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Thread: Celebration, Florida (scary)

  1. #26
    Cyburbian RandomPlanner's avatar
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    Mar 2005
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    Dibs on the Northeast
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    I've been to Celebration and had the same impression -- it was a fake community built for show. And being a week day, I don't remember seeing anyone outside at all -- in the commercial or residential areas.

    It was an article about Levittown in the Onion that said "As an American citizen, you have the right to live among people whose age, income, number of children, habits, topics of conversation, modes of dress, possessions, and religious beliefs are identical to yours." Congratulations.
    How do I know you are who you think you are?

  2. #27
    Cyburbian gicarto's avatar
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    I saw this movie one time called "Colony" where Hal Linden's character created this scary city reminiscent of Celebration. He had a central surveillance system with cameras in every room of every house monitoring each person's moves. Creepy
    Trying to get my grubby hands on as much stimulus money as I can.:D

  3. #28
    Cyburbian Tobinn's avatar
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    Aug 2005
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    Clearwater, FL
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    Quote Originally posted by jread View post
    So, I was in Florida for a week and decided to visit Celebration while we were in the Orlando area. It's basically an entire New Urbanist town created by Disney. I know, that's a bit scary, but we drove over to see what the fuss was about.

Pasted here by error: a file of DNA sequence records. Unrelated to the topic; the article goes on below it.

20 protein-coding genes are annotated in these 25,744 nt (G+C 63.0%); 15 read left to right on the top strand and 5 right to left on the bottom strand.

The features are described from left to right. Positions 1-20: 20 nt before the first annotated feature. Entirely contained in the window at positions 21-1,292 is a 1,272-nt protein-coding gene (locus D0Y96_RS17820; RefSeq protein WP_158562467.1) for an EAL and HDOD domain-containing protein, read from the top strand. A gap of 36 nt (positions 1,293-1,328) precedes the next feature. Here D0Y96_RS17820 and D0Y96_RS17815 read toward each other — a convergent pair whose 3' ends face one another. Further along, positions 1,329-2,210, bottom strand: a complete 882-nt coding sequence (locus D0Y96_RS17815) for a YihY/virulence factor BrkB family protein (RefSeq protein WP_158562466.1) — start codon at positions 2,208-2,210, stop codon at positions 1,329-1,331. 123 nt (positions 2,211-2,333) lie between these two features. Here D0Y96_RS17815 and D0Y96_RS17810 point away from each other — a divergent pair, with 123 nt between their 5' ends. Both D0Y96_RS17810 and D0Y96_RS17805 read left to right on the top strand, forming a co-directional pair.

I've been over there a couple of times. My experience was, as stated in other posts, sterile and "fake feeling". I have a book I bought (and read) a few years ago, I think the title is "The Celebration Chronicles" (the name escapes me at the moment). Either way, the book I'm thinking of was written by a fellow who decided to live in Celebration and document his experiences there. This was during the beginning of the community.

    Here's an interesting little story told to me by a landscape architect friend of mine.

    Several years ago his daughter was participating in a martial arts competition in (or around) Celebration. One morning he stopped in at a little bakery in the "downtown" area and bought some pastries and coffee and such (I know the shop as my wife and I stopped in once). While in the shop a woman rode up on a cruiser-type bicycle with a large basket on the front. She was heartily greeted by the person behind the counter who promptly brought out what apparently was her usual order. This was all done in the presence of mostly out-of-towners apparently in for the competition or just eye-balling the town.

    He got his order and headed back to the hotel. When he got there he realized that he forgot to order for his wife (or something along those lines). Anyway, back he went, waited on line and as he was paying for his (second) order the same woman rolled up on the same bicycle, had the same exchange with the same employee and picked up the same order and rode off.

    He said it was a bit disconcerting.

    I suppose, along with the weather machines, if you can't make it, fake it.

    Give me Hoboken, NJ any day of the week. I'll take some real dirt and grit over fake spit and polish any day.
    Last edited by Gedunker; 24 Jul 2007 at 5:12 PM. Reason: fixed quote tags

  4. #29
    Cyburbian CJC's avatar
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    Quote Originally posted by JayEM View post
    I wish there were more incentives in cities for small property owners to stay that way. And I wish there were incentives for developers working with undeveloped land to consider human scale.
    I think you can find many instances where large buildings do consider human scale - Vancouver, BC is the best example of many of those buildings, but you can find plenty of examples in the US as well.

    And, if you were a small property owner, would you feel it necessary for the city to try and force you to stay that way? Suppose you wanted to move up and become a larger property owner or sell and get out of the business? Should cities be discouraging either of those occurences?

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